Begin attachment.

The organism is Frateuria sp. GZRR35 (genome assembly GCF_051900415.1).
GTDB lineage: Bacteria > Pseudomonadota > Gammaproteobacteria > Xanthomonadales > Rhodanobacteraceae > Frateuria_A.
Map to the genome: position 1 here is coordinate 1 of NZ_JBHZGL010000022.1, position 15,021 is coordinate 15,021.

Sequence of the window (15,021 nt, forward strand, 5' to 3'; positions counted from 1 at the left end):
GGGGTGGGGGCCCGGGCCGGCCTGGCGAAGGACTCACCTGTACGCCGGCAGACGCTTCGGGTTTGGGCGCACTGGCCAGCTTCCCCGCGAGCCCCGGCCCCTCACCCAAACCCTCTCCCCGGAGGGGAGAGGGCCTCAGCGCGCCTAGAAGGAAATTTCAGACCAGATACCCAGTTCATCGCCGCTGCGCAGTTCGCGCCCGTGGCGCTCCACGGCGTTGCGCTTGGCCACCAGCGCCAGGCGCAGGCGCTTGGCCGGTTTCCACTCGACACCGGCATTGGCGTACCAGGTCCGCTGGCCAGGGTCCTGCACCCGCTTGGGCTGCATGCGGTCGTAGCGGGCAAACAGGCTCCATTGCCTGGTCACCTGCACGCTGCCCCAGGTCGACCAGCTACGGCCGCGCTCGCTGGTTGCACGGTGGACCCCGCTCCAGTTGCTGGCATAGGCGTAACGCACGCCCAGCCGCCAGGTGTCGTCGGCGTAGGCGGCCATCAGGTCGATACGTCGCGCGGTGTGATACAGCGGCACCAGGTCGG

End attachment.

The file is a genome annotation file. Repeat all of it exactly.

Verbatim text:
The organism is Frateuria sp. GZRR35 (genome assembly GCF_051900415.1).
GTDB lineage: Bacteria > Pseudomonadota > Gammaproteobacteria > Xanthomonadales > Rhodanobacteraceae > Frateuria_A.
Map to the genome: position 1 here is coordinate 1 of NZ_JBHZGL010000022.1, position 15,021 is coordinate 15,021.

Sequence of the window (15,021 nt, forward strand, 5' to 3'; positions counted from 1 at the left end):
GGGGTGGGGGCCCGGGCCGGCCTGGCGAAGGACTCACCTGTACGCCGGCAGACGCTTCGGGTTTGGGCGCACTGGCCAGCTTCCCCGCGAGCCCCGGCCCCTCACCCAAACCCTCTCCCCGGAGGGGAGAGGGCCTCAGCGCGCCTAGAAGGAAATTTCAGACCAGATACCCAGTTCATCGCCGCTGCGCAGTTCGCGCCCGTGGCGCTCCACGGCGTTGCGCTTGGCCACCAGCGCCAGGCGCAGGCGCTTGGCCGGTTTCCACTCGACACCGGCATTGGCGTACCAGGTCCGCTGGCCAGGGTCCTGCACCCGCTTGGGCTGCATGCGGTCGTAGCGGGCAAACAGGCTCCATTGCCTGGTCACCTGCACGCTGCCCCAGGTCGACCAGCTACGGCCGCGCTCGCTGGTTGCACGGTGGACCCCGCTCCAGTTGCTGGCATAGGCGTAACGCACGCCCAGCCGCCAGGTGTCGTCGGCGTAGGCGGCCATCAGGTCGATACGTCGCGCGGTGTGATACAGCGGCACCAGGTCGG